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Venturing Beyond Reality: VR-NeRF

Michael Rubloff

Michael Rubloff

Nov 8, 2023

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VR-NeRF
VR-NeRF

The human brain is one of the most powerful cameras in existence, allowing us to see a wide dynamic range, from the darkest shadows to blown-out highlights. To fully believe a space is real, it needs to support that same level of dynamic range.

In the realm of visual media, the rise of consumer virtual reality (VR) headsets marks a significant leap, allowing us to step into worlds where breathtaking photography and video are not just viewed but experienced. Bridging the quality-exploration divide in VR is the aim of groundbreaking systems like VR-NeRF, which promises high-fidelity, free-viewpoint exploration of large, real-world spaces within VR.

It's been a long-standing question of mine to see what the highest fidelity NeRF can achieve. With papers like VR-NeRF, it's exciting to see that while they use a setup I will likely not ever be able to afford, creating incredibly high fidelity environments is possible. Their results are not something you will be able to create any time soon, but the potential is thrilling.

I want to be upfront with this paper. Their results are incredible; it's not something that you will be able to create any time soon. Their set up utilizes 22 Sony A1 cameras AND a 20 A40 workstation to power this.

Let's delve into the VR-NeRF's extraordinary capture process. At the heart of the operation is a custom-built rig known as "The Eyeful Tower," which is central to capturing the thousands of high-resolution images necessary for recreating the intricate detail Meta seeks.

The rig, which has been affectionately named for its comprehensive visual capture ability, employs 21 high-resolution Sony A1 cameras (1 camera is for evaluation). Each camera captures full HDR bracketed shots across nine exposure levels, which are then merged into a single, high-dynamic-range image. These images, from 21 different camera angles for each view, are combined to train the NeRF model. This meticulous process captures up to 6300 photos at a resolution of 5,784×8,660, covering areas as large as 120 square meters and representing up to 303 billion pixels.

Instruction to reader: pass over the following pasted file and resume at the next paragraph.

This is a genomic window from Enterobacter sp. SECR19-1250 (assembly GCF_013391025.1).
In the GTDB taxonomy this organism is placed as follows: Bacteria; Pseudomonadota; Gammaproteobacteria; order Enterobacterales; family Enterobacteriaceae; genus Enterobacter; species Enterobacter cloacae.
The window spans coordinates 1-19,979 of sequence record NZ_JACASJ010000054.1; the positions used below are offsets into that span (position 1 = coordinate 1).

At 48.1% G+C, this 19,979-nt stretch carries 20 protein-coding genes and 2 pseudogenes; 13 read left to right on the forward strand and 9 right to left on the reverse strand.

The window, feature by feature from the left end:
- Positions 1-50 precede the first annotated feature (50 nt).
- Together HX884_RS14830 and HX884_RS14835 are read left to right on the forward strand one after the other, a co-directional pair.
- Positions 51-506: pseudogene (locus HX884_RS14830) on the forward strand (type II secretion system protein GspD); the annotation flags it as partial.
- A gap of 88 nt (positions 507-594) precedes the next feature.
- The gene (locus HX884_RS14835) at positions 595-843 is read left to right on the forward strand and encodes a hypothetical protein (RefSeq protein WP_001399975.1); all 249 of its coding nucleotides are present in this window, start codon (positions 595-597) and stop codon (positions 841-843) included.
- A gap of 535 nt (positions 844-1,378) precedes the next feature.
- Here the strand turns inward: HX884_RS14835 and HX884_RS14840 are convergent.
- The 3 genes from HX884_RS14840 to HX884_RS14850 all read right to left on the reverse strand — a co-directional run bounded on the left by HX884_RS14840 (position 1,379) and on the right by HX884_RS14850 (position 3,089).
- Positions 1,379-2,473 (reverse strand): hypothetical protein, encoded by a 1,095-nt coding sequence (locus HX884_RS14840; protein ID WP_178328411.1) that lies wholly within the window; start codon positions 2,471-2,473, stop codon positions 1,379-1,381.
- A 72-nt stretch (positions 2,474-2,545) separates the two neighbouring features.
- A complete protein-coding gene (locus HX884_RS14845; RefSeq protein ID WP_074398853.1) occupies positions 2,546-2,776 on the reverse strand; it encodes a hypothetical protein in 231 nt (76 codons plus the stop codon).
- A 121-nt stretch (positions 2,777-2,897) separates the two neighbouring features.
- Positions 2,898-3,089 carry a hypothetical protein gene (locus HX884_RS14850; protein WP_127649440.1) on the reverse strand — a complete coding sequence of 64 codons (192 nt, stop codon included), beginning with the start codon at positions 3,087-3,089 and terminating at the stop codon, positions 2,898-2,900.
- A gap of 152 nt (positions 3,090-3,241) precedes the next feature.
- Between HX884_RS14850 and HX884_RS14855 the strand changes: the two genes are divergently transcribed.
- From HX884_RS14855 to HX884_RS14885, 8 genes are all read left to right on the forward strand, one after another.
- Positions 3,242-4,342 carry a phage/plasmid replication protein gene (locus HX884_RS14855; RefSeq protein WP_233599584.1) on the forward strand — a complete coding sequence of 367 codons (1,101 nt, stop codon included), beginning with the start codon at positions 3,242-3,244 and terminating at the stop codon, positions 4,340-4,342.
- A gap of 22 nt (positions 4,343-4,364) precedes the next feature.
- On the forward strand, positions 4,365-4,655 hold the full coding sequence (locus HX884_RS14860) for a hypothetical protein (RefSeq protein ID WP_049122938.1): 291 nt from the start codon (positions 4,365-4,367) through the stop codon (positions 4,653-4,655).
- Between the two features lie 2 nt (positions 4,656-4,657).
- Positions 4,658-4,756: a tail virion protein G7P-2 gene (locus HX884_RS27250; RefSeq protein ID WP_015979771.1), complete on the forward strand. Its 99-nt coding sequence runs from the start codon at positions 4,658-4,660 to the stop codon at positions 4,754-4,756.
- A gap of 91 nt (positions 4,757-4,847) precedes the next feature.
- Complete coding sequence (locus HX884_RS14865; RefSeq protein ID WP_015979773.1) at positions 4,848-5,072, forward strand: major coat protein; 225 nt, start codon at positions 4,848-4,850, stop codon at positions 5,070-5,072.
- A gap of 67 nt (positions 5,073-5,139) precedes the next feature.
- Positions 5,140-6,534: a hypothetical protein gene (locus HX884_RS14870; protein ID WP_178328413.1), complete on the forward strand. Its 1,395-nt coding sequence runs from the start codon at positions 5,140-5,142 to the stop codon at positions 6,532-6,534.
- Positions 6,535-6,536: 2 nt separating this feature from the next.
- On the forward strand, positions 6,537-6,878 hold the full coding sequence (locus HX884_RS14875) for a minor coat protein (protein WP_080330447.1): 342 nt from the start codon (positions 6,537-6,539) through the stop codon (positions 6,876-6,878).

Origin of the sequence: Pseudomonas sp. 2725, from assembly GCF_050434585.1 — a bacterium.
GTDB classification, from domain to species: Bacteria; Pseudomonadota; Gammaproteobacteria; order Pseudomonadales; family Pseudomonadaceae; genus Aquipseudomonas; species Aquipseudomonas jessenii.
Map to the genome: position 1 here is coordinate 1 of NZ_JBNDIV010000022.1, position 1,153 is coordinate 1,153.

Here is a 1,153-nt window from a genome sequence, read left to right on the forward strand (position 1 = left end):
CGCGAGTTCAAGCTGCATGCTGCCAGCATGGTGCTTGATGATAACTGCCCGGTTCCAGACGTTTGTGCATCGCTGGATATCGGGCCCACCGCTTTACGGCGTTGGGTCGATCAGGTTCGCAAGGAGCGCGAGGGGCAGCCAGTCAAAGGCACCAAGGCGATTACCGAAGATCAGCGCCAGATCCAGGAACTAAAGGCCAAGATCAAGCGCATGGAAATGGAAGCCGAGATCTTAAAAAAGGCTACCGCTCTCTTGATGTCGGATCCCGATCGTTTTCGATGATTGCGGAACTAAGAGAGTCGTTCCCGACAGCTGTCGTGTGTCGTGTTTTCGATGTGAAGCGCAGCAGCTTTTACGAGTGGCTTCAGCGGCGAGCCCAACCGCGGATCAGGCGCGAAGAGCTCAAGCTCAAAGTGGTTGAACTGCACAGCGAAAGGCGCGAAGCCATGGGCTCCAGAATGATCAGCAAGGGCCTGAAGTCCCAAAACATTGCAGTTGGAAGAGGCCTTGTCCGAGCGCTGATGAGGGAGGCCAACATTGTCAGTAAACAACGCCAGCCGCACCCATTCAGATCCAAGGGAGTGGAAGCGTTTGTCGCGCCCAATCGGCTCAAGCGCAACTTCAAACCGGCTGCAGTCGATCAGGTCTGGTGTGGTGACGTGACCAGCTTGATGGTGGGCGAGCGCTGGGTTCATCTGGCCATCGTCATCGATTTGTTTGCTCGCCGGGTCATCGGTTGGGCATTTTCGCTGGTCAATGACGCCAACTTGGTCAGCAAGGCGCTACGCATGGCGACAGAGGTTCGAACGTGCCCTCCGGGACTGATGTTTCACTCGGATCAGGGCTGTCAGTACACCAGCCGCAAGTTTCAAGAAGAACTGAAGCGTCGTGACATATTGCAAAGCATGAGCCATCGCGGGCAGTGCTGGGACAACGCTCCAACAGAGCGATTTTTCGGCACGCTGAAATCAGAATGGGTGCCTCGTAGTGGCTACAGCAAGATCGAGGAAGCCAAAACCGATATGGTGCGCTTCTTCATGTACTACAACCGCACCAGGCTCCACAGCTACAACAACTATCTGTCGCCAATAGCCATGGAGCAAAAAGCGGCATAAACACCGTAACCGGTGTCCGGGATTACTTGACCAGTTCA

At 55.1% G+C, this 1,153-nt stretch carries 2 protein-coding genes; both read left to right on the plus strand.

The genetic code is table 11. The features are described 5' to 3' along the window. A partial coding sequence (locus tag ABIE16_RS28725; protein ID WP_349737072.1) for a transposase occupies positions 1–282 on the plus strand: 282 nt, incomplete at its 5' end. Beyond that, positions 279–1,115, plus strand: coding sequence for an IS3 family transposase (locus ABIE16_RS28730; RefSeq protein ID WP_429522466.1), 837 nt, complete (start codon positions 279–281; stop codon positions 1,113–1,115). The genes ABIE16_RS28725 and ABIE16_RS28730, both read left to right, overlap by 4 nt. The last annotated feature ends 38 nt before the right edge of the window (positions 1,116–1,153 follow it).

Their method is able to achieve 22 stops of dynamic range, which is inordinately high. For comparison, the Sony A1 they use to capture is able to show 14 stops and even that would be considered on the top end of professional cameras. An additional 8 stops is added from the HDR bracketing.

I found it fascinating that their middle shutter speed exposure range was between 1/60th-1/200th of a second and they were still able to produced high fidelity outputs. However, their fastest exposure was 4 stops faster.

I do believe that in larger outdoor real world scenarios, it would be imperative for them to greatly increase their shutter speed. Given their ISO was only set to 500, there is a large amount of room for them to experiment upwards.

To give a high-level view of their capture workflow, they're taking full HDR bracketed shots, each with nine different levels of exposure and merging those into a single image. This is then combined with 21 other camera angles from that one view, and all the other images from the other views, which is trained into the resulting NeRF.

The capture process itself is meticulously planned and executed. It involves a grid-like positioning of the rig to ensure comprehensive coverage, along with the inclusion of scale bars and color checkers for accuracy. The aim is to capture the scene without altering its elements, ensuring consistent lighting, and minimize shadows.

It is surprising how efficient they are with their captures. Depending on the space, it takes somewhere between 5 minutes to 6 hours. When you take a look at the data as well, you'll notice that only 2 of the 6 hours were spent capturing, with the other 4 going towards offloading the data. While that's quite a range, they evaluate spaces as large as 120 meters and as small as 6.